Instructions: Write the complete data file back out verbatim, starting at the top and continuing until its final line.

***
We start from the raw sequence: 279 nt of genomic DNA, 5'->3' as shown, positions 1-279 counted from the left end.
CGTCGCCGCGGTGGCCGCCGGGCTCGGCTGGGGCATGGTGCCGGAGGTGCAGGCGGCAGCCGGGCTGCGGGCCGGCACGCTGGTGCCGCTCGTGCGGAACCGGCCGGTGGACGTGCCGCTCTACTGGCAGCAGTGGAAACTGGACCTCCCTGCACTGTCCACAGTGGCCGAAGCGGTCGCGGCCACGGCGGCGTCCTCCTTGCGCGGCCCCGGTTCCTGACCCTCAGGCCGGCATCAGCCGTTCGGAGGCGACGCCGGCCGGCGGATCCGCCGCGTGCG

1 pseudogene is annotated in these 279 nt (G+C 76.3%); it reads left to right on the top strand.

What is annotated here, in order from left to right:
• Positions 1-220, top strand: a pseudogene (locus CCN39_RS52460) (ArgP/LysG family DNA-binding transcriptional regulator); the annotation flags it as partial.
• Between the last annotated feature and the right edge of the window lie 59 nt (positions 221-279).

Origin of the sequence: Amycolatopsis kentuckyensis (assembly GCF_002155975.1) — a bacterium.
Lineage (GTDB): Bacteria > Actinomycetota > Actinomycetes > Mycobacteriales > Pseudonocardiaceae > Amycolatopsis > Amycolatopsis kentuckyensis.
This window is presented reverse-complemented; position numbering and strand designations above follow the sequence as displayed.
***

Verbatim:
We start from the raw sequence: 279 nt of genomic DNA, 5'->3' as shown, positions 1-279 counted from the left end.
CGTCGCCGCGGTGGCCGCCGGGCTCGGCTGGGGCATGGTGCCGGAGGTGCAGGCGGCAGCCGGGCTGCGGGCCGGCACGCTGGTGCCGCTCGTGCGGAACCGGCCGGTGGACGTGCCGCTCTACTGGCAGCAGTGGAAACTGGACCTCCCTGCACTGTCCACAGTGGCCGAAGCGGTCGCGGCCACGGCGGCGTCCTCCTTGCGCGGCCCCGGTTCCTGACCCTCAGGCCGGCATCAGCCGTTCGGAGGCGACGCCGGCCGGCGGATCCGCCGCGTGCG

1 pseudogene is annotated in these 279 nt (G+C 76.3%); it reads left to right on the top strand.

What is annotated here, in order from left to right:
• Positions 1-220, top strand: a pseudogene (locus CCN39_RS52460) (ArgP/LysG family DNA-binding transcriptional regulator); the annotation flags it as partial.
• Between the last annotated feature and the right edge of the window lie 59 nt (positions 221-279).

Origin of the sequence: Amycolatopsis kentuckyensis (assembly GCF_002155975.1) — a bacterium.
Lineage (GTDB): Bacteria > Actinomycetota > Actinomycetes > Mycobacteriales > Pseudonocardiaceae > Amycolatopsis > Amycolatopsis kentuckyensis.
This window is presented reverse-complemented; position numbering and strand designations above follow the sequence as displayed.